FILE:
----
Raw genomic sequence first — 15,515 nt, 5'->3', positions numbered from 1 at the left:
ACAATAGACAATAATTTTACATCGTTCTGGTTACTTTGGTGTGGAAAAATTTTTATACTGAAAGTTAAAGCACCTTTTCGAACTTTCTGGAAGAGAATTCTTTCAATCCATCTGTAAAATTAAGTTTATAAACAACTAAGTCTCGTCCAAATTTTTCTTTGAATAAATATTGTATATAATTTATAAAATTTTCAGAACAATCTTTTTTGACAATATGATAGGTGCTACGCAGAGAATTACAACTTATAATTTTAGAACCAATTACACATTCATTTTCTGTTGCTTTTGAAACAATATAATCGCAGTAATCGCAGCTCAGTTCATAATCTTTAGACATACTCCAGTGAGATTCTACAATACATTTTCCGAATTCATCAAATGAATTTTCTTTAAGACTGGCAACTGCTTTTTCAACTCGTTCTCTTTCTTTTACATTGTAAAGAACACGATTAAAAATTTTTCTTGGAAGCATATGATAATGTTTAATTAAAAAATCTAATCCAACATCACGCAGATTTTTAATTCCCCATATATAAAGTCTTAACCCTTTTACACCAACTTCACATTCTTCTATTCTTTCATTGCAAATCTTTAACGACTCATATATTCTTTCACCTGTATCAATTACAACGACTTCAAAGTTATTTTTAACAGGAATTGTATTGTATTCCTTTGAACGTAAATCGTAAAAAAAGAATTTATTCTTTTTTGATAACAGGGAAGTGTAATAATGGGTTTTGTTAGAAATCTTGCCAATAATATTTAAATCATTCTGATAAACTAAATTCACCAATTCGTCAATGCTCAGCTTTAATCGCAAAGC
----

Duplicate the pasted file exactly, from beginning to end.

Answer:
Raw genomic sequence first — 15,515 nt, 5'->3', positions numbered from 1 at the left:
ACAATAGACAATAATTTTACATCGTTCTGGTTACTTTGGTGTGGAAAAATTTTTATACTGAAAGTTAAAGCACCTTTTCGAACTTTCTGGAAGAGAATTCTTTCAATCCATCTGTAAAATTAAGTTTATAAACAACTAAGTCTCGTCCAAATTTTTCTTTGAATAAATATTGTATATAATTTATAAAATTTTCAGAACAATCTTTTTTGACAATATGATAGGTGCTACGCAGAGAATTACAACTTATAATTTTAGAACCAATTACACATTCATTTTCTGTTGCTTTTGAAACAATATAATCGCAGTAATCGCAGCTCAGTTCATAATCTTTAGACATACTCCAGTGAGATTCTACAATACATTTTCCGAATTCATCAAATGAATTTTCTTTAAGACTGGCAACTGCTTTTTCAACTCGTTCTCTTTCTTTTACATTGTAAAGAACACGATTAAAAATTTTTCTTGGAAGCATATGATAATGTTTAATTAAAAAATCTAATCCAACATCACGCAGATTTTTAATTCCCCATATATAAAGTCTTAACCCTTTTACACCAACTTCACATTCTTCTATTCTTTCATTGCAAATCTTTAACGACTCATATATTCTTTCACCTGTATCAATTACAACGACTTCAAAGTTATTTTTAACAGGAATTGTATTGTATTCCTTTGAACGTAAATCGTAAAAAAAGAATTTATTCTTTTTTGATAACAGGGAAGTGTAATAATGGGTTTTGTTAGAAATCTTGCCAATAATATTTAAATCATTCTGATAAACTAAATTCACCAATTCGTCAATGCTCAGCTTTAATCGCAAAGC